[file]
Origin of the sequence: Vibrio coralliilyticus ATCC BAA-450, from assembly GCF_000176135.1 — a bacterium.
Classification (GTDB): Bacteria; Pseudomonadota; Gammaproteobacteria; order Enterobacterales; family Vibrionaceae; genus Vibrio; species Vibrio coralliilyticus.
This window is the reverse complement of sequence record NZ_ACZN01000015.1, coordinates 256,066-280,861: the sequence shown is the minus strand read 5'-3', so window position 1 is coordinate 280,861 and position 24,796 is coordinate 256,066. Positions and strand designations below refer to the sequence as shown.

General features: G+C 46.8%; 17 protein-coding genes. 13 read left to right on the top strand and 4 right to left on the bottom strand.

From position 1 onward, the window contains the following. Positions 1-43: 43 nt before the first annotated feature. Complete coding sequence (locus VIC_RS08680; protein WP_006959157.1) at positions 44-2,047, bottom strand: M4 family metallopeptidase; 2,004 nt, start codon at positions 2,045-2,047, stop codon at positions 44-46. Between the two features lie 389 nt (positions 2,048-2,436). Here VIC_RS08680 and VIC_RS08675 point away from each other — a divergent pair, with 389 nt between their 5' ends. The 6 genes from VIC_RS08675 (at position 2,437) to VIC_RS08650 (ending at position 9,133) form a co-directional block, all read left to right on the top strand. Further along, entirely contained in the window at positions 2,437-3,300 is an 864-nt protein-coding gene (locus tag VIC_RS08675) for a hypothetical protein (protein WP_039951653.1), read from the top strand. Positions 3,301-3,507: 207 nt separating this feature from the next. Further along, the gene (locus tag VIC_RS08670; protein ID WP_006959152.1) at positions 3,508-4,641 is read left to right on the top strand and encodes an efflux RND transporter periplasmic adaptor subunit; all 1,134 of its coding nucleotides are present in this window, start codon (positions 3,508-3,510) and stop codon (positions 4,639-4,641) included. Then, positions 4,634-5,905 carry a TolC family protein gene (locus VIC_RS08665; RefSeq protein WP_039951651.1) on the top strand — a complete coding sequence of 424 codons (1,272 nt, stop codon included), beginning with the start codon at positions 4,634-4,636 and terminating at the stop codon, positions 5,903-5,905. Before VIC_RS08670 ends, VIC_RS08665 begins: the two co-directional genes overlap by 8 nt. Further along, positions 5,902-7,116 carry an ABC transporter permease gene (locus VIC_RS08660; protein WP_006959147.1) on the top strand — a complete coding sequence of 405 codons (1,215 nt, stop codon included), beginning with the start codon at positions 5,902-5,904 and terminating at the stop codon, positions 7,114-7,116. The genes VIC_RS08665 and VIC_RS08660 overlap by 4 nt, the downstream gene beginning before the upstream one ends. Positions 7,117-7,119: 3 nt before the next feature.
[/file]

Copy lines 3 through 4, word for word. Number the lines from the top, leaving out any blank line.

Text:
This window is the reverse complement of sequence record NZ_ACZN01000015.1, coordinates 256,066-280,861: the sequence shown is the minus strand read 5'-3', so window position 1 is coordinate 280,861 and position 24,796 is coordinate 256,066. Positions and strand designations below refer to the sequence as shown.

General features: G+C 46.8%; 17 protein-coding genes. 13 read left to right on the top strand and 4 right to left on the bottom strand.